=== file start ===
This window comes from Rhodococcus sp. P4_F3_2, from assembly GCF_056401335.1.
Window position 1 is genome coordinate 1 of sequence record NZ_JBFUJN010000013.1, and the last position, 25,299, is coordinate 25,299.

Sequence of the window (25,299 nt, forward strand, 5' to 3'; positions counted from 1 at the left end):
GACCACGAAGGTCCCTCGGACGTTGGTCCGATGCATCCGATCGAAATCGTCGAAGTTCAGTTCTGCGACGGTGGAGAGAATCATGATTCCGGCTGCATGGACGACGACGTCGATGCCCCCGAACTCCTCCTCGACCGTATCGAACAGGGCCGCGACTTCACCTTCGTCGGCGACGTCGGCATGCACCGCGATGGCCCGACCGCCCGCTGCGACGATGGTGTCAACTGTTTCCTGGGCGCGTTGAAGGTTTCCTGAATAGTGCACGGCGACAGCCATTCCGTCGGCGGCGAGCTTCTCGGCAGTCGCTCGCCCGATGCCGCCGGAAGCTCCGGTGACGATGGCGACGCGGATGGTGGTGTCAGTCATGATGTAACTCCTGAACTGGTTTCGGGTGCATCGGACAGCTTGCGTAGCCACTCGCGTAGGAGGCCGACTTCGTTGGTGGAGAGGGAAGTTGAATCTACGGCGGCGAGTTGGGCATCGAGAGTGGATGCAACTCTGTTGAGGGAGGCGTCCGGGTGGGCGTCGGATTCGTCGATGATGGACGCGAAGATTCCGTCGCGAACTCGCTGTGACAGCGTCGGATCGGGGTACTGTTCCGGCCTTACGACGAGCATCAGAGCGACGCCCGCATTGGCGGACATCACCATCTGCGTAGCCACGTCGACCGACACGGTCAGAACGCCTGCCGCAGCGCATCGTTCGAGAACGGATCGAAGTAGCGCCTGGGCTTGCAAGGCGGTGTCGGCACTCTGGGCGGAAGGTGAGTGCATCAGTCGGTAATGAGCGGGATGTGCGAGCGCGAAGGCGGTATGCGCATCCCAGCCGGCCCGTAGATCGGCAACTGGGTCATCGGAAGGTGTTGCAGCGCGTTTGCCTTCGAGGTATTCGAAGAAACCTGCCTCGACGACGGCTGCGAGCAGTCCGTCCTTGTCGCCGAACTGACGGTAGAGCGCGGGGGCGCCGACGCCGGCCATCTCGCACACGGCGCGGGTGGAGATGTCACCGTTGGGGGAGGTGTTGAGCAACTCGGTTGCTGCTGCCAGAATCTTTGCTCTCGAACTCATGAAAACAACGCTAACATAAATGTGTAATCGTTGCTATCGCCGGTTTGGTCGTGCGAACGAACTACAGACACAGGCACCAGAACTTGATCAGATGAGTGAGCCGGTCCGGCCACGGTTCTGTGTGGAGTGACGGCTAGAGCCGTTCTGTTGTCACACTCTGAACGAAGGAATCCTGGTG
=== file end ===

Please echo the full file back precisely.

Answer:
This window comes from Rhodococcus sp. P4_F3_2, from assembly GCF_056401335.1.
Window position 1 is genome coordinate 1 of sequence record NZ_JBFUJN010000013.1, and the last position, 25,299, is coordinate 25,299.

Sequence of the window (25,299 nt, forward strand, 5' to 3'; positions counted from 1 at the left end):
GACCACGAAGGTCCCTCGGACGTTGGTCCGATGCATCCGATCGAAATCGTCGAAGTTCAGTTCTGCGACGGTGGAGAGAATCATGATTCCGGCTGCATGGACGACGACGTCGATGCCCCCGAACTCCTCCTCGACCGTATCGAACAGGGCCGCGACTTCACCTTCGTCGGCGACGTCGGCATGCACCGCGATGGCCCGACCGCCCGCTGCGACGATGGTGTCAACTGTTTCCTGGGCGCGTTGAAGGTTTCCTGAATAGTGCACGGCGACAGCCATTCCGTCGGCGGCGAGCTTCTCGGCAGTCGCTCGCCCGATGCCGCCGGAAGCTCCGGTGACGATGGCGACGCGGATGGTGGTGTCAGTCATGATGTAACTCCTGAACTGGTTTCGGGTGCATCGGACAGCTTGCGTAGCCACTCGCGTAGGAGGCCGACTTCGTTGGTGGAGAGGGAAGTTGAATCTACGGCGGCGAGTTGGGCATCGAGAGTGGATGCAACTCTGTTGAGGGAGGCGTCCGGGTGGGCGTCGGATTCGTCGATGATGGACGCGAAGATTCCGTCGCGAACTCGCTGTGACAGCGTCGGATCGGGGTACTGTTCCGGCCTTACGACGAGCATCAGAGCGACGCCCGCATTGGCGGACATCACCATCTGCGTAGCCACGTCGACCGACACGGTCAGAACGCCTGCCGCAGCGCATCGTTCGAGAACGGATCGAAGTAGCGCCTGGGCTTGCAAGGCGGTGTCGGCACTCTGGGCGGAAGGTGAGTGCATCAGTCGGTAATGAGCGGGATGTGCGAGCGCGAAGGCGGTATGCGCATCCCAGCCGGCCCGTAGATCGGCAACTGGGTCATCGGAAGGTGTTGCAGCGCGTTTGCCTTCGAGGTATTCGAAGAAACCTGCCTCGACGACGGCTGCGAGCAGTCCGTCCTTGTCGCCGAACTGACGGTAGAGCGCGGGGGCGCCGACGCCGGCCATCTCGCACACGGCGCGGGTGGAGATGTCACCGTTGGGGGAGGTGTTGAGCAACTCGGTTGCTGCTGCCAGAATCTTTGCTCTCGAACTCATGAAAACAACGCTAACATAAATGTGTAATCGTTGCTATCGCCGGTTTGGTCGTGCGAACGAACTACAGACACAGGCACCAGAACTTGATCAGATGAGTGAGCCGGTCCGGCCACGGTTCTGTGTGGAGTGACGGCTAGAGCCGTTCTGTTGTCACACTCTGAACGAAGGAATCCTGGTG